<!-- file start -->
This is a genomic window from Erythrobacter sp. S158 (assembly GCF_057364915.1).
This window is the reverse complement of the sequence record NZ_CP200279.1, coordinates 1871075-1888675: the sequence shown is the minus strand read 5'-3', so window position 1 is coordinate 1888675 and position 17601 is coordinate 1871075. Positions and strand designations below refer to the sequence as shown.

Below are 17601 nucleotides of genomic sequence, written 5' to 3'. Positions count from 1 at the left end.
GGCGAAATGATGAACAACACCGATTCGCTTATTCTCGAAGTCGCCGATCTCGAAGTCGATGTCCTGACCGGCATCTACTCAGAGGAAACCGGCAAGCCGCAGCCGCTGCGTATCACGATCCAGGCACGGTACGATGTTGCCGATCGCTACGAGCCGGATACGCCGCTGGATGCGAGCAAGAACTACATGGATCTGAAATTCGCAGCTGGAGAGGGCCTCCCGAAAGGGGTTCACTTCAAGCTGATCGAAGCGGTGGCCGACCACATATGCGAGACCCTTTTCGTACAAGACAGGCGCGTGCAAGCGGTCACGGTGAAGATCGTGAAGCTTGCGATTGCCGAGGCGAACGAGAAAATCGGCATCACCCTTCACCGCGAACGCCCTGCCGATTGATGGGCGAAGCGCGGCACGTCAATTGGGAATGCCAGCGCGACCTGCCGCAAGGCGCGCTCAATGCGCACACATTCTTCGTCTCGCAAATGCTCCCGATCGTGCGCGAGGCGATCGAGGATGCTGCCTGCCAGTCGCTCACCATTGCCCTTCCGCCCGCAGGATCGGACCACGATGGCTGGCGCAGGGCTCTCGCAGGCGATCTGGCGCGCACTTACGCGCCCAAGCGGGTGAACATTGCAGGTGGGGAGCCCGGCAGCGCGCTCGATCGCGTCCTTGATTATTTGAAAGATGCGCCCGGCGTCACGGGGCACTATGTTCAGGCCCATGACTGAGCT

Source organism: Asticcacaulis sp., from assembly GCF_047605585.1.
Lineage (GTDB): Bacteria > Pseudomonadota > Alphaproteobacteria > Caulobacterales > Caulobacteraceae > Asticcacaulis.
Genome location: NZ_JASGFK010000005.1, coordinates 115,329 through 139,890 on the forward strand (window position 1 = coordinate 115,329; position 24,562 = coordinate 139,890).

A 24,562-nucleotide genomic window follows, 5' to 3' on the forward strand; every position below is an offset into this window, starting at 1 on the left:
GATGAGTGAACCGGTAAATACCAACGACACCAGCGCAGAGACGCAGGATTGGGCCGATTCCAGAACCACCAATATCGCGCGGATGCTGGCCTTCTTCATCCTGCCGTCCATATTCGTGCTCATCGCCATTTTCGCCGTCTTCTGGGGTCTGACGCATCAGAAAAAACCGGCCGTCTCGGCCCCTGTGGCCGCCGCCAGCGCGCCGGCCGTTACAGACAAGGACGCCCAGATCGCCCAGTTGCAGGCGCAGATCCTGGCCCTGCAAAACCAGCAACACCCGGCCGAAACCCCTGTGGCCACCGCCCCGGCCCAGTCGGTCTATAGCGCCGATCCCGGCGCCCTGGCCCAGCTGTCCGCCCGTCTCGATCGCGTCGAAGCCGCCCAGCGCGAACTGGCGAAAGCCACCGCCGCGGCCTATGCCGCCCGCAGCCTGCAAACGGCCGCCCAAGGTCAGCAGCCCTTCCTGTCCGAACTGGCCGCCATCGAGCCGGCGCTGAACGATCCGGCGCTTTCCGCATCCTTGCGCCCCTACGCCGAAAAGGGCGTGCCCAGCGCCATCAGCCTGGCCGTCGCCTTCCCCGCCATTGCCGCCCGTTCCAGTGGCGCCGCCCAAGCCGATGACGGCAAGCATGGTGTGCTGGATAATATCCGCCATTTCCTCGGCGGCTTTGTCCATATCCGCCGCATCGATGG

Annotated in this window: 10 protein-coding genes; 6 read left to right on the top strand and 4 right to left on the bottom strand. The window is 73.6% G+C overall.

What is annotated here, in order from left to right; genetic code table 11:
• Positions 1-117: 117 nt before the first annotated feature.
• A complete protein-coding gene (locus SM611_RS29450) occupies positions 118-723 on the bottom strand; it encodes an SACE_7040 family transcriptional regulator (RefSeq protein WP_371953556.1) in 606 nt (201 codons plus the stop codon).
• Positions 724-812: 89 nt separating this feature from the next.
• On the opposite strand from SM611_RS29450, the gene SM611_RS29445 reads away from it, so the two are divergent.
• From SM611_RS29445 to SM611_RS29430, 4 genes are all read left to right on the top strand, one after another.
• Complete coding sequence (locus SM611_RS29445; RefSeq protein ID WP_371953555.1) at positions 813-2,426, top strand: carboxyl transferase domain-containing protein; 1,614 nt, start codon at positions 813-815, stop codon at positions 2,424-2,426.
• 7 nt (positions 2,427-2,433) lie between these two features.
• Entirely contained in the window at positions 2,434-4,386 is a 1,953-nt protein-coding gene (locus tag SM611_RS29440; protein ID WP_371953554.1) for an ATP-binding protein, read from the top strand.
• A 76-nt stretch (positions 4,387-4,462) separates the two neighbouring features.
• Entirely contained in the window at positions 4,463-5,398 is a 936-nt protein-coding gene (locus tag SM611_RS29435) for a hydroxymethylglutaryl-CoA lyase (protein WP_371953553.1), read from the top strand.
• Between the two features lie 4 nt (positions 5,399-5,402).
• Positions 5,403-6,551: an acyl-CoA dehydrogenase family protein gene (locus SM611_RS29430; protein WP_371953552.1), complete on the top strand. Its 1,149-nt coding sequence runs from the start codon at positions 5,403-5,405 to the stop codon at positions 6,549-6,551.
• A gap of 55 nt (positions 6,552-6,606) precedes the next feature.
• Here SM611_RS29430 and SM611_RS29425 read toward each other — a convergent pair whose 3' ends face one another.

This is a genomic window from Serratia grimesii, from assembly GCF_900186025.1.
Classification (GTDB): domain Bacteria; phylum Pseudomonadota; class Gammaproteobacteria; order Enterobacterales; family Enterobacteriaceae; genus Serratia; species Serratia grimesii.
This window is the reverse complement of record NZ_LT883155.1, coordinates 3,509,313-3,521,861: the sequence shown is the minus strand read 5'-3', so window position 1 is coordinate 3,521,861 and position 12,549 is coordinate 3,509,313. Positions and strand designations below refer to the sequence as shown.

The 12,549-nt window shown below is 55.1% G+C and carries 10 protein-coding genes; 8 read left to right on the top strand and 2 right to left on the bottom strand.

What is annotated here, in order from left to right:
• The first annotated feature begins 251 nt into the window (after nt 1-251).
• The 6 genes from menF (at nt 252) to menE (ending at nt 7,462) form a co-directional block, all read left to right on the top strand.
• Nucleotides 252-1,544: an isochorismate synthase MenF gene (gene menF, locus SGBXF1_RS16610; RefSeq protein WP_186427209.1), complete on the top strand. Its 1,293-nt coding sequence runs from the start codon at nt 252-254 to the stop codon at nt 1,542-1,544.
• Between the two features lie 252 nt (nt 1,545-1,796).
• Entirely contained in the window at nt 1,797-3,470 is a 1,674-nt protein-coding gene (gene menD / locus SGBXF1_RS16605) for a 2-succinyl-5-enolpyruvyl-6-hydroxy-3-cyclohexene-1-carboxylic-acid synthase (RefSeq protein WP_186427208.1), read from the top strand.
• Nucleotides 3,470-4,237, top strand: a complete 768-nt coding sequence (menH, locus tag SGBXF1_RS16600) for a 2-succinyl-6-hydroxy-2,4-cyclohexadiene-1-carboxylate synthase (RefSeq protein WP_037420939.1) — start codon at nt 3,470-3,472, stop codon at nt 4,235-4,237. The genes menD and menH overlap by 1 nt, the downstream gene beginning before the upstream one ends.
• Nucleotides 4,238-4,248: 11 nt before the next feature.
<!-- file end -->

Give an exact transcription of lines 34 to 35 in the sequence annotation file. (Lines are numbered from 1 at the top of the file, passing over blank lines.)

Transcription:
• Between the two features lie 252 nt (nt 1,545-1,796).
• Entirely contained in the window at nt 1,797-3,470 is a 1,674-nt protein-coding gene (gene menD / locus SGBXF1_RS16605) for a 2-succinyl-5-enolpyruvyl-6-hydroxy-3-cyclohexene-1-carboxylic-acid synthase (RefSeq protein WP_186427208.1), read from the top strand.